The ARMM also has the most number of local government passers among Mindanao’s regions. It should be noted that, in 2015, not one LGU in the region passed the Seal’s criteria. In 2016, only six of over a hundred LGUs in ARMM were given similar recognition.

Recognized by DILG through the Seal of Good Housekeeping Award in 2010, the ARMM continues to raise the bar of accountability and transparency for local government executives. The DILG conferred the award after a thorough assessment of LGUs’ performance, especially in four core areas: financial administration, disaster-preparedness, social protection, and peace and order.

Another major breakthrough of the Hataman administration was the establishment of the Regional Human Rights Commission. This came to fruition after more than 20 years of ARMM’s existence. This milestone is critical, especially in a region that was known for many human rights abuses in the past.

When Hataman took his oath as caretaker in charge of the ARMM in December 2011, one of the things the Department of Education’s Central Office commended the ARMM for was the regional government’s continuing data cleansing process that resulted in the delisting of hundreds of thousands of “ghost learners.” Many of these ghosts were literal ones.

Ghost employees are “employees” whose names are recorded on the payroll system. They do not actually work for the institutions in which they supposedly belong. These ghosts can either be real people who, knowingly or not, are placed on the government’s payroll despite their lack of involvement in the day-to-day business of governance. And more often than not, these fictitious people are also invented by dishonest employees.

Hataman took the lead in the ARMM, a region haunted not just by the burdens of its past, but also by the ghosts that gained a foothold in the region’s deeply rooted system of graft and corruption — a system Hataman sought to change.

ARMM has also been commended by the Government Service Insurance System (GSIS) on the settlement of more than P2 billion in accounts payable that burdened most of the region’s teachers — this was a burden for teachers in the region for years prior to Hataman’s assumption as OIC governor.

The region’s latest economic indicators, which were made available early this year, are impressive. For instance, its gross regional domestic product (GRDP) grew by 7.3% in 2017 from a dismal 0.3% in 2016.

Last year’s performance showed the highest growth rate achieved in the region’s history. It even surpassed the national growth rate estimated at 6.7% for the same period.

Statistics showed that the agriculture, hunting, forestry, and fishing sectors were the main contributors to the region’s record-breaking GRDP performance. That sector registered 15.5% growth in 2017 from a mere 4.3% in 2016. ARMM is predominantly agricultural, with a 56.4% share in the region’s economy.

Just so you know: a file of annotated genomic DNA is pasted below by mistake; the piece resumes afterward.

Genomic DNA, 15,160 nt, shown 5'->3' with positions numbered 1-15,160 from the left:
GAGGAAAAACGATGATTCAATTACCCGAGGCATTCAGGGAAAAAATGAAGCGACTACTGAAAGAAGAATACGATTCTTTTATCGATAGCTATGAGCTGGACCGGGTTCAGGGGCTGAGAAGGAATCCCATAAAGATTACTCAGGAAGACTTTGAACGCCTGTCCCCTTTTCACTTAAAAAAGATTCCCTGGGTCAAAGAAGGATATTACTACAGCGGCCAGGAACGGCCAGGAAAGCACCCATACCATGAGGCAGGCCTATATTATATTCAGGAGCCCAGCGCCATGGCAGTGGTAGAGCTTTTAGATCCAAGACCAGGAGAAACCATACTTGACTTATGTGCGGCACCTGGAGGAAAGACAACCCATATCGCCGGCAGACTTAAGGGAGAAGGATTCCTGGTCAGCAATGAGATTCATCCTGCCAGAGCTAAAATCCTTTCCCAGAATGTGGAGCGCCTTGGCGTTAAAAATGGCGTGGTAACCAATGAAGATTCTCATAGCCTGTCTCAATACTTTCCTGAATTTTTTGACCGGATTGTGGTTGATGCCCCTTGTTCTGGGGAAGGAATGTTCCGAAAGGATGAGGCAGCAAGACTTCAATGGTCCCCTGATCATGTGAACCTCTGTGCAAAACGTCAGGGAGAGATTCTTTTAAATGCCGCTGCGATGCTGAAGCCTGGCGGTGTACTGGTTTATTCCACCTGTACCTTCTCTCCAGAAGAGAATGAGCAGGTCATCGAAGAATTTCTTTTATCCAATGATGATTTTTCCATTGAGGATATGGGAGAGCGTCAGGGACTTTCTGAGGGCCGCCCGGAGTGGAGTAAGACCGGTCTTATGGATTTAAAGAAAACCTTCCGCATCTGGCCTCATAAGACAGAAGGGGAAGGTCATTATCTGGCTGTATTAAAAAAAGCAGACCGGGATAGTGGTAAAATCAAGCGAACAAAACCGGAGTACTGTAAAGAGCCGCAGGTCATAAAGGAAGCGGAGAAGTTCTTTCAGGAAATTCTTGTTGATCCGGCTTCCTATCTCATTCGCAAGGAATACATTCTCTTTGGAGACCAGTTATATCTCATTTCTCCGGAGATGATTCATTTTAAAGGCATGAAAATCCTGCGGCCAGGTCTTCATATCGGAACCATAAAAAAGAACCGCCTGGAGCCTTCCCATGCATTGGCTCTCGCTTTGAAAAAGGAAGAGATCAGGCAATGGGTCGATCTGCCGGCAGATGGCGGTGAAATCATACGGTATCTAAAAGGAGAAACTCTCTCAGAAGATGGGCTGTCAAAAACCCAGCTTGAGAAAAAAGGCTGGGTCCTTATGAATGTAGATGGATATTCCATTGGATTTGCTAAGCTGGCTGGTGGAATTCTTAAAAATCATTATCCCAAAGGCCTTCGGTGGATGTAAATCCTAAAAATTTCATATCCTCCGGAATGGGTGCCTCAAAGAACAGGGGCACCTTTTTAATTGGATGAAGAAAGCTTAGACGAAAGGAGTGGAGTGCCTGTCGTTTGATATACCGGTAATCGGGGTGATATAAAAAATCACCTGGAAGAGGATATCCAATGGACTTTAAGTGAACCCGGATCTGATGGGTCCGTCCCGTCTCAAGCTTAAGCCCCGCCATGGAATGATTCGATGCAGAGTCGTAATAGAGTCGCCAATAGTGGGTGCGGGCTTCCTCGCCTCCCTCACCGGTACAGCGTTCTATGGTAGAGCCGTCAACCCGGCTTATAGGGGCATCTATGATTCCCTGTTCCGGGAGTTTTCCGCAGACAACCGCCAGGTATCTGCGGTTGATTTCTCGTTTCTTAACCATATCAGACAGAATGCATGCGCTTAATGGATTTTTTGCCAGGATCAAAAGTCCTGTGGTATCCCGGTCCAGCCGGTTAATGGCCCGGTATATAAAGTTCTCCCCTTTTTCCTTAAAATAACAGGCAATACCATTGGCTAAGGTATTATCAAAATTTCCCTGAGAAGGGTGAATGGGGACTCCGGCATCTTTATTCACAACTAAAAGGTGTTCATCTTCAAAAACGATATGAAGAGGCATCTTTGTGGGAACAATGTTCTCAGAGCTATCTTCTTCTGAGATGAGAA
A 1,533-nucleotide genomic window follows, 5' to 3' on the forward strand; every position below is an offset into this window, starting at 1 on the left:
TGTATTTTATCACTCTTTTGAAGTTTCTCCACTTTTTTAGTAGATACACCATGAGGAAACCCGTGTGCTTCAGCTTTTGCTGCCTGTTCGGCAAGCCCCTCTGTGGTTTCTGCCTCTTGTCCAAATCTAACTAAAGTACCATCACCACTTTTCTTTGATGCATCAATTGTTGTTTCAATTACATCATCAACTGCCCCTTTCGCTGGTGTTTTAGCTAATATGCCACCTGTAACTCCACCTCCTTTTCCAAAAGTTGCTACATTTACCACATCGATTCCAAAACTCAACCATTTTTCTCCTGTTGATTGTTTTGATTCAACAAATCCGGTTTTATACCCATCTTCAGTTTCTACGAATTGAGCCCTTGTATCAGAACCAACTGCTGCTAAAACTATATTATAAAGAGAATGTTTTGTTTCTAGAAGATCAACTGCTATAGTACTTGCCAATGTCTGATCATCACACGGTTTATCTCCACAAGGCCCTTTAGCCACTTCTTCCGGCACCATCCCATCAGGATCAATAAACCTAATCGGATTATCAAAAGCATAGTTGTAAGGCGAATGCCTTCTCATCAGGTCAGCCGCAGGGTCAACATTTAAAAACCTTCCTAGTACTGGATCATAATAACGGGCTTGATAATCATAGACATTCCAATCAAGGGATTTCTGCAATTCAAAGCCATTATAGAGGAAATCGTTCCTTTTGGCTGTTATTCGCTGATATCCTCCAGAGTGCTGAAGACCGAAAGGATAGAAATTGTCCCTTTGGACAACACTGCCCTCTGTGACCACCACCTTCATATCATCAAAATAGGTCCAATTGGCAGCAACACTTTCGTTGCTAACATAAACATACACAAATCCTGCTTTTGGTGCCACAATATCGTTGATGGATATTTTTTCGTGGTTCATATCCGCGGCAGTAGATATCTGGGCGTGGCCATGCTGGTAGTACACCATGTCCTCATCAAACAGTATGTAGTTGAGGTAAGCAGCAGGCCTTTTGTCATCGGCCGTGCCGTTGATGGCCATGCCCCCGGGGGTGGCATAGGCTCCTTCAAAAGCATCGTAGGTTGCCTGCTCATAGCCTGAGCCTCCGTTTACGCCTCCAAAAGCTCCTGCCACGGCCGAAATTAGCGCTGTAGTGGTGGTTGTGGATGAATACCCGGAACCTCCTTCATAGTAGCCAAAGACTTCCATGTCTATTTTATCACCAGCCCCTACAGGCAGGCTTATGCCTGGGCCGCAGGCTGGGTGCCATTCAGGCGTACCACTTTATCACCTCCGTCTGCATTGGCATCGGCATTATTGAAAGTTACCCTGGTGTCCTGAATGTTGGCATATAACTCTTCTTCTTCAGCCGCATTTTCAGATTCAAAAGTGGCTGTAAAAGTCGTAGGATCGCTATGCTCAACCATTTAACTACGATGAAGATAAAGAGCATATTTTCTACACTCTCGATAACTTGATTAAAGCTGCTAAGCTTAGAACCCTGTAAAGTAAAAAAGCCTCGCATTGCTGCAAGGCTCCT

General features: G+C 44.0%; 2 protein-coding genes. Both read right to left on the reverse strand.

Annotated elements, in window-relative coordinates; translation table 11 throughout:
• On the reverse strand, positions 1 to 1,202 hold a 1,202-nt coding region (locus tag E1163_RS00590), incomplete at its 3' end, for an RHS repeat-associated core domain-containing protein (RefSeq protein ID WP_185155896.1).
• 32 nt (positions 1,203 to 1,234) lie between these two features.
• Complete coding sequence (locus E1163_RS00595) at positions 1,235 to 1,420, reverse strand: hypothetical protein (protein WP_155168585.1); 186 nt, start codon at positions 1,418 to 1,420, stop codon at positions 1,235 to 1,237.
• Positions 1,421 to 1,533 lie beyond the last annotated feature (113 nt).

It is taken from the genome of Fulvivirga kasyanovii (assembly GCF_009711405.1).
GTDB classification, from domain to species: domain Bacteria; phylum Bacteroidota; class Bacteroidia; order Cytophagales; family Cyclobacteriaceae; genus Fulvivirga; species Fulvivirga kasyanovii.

Even as fighting in Marawi started in the second quarter of 2017, investment in ARMM kept growing, with P3.65 billion in total commitment in the first half of that year. The figures reported by the Regional Board of Investments were higher by almost 74%, compared to 2016’s total registration of P2.1 billion.

The ARMM, in the last seven years of the Hataman administration, has recorded more than P20-billion registered investments that generated thousands of jobs. These occurred through government initiatives that not only created jobs but ensured fair wages. The betterment of the people of the Bangsamoro region has been made by the ARMM through large-scale job creation and assured job security. Better investments within the ARMM revitalizes the region and makes an important contribution to the national economy as well.

Hataman said in his last public address on Dec. 19 that with the BOL, the Bangsamoro government will have more freedom to decide on vital matters for itself. This, in turn, will speed up service delivery and the implementation of projects. The BOL is the strongest symbol of triumph for the peace process. If the BOL is ratified, the Bangsamoro can close an old chapter of conflict and division.

Yes, the ARMM is closing its last chapter in the Bangsamoro region. But it is bowing out on a high note, with many good lessons and gains to turn over as both legacy and gift to the BARMM, which can and should build on this strong foundation.

This will send a clear message across the nation and the world: the strife in Mindanao is over. The Bangsamoro are fully prepared and eager to face a more prosperous future.

 

Amir Mawallil, a former Mindanao correspondent of BusinessWorld, is the director of the public information office of the Autonomous Region in Muslim Mindanao.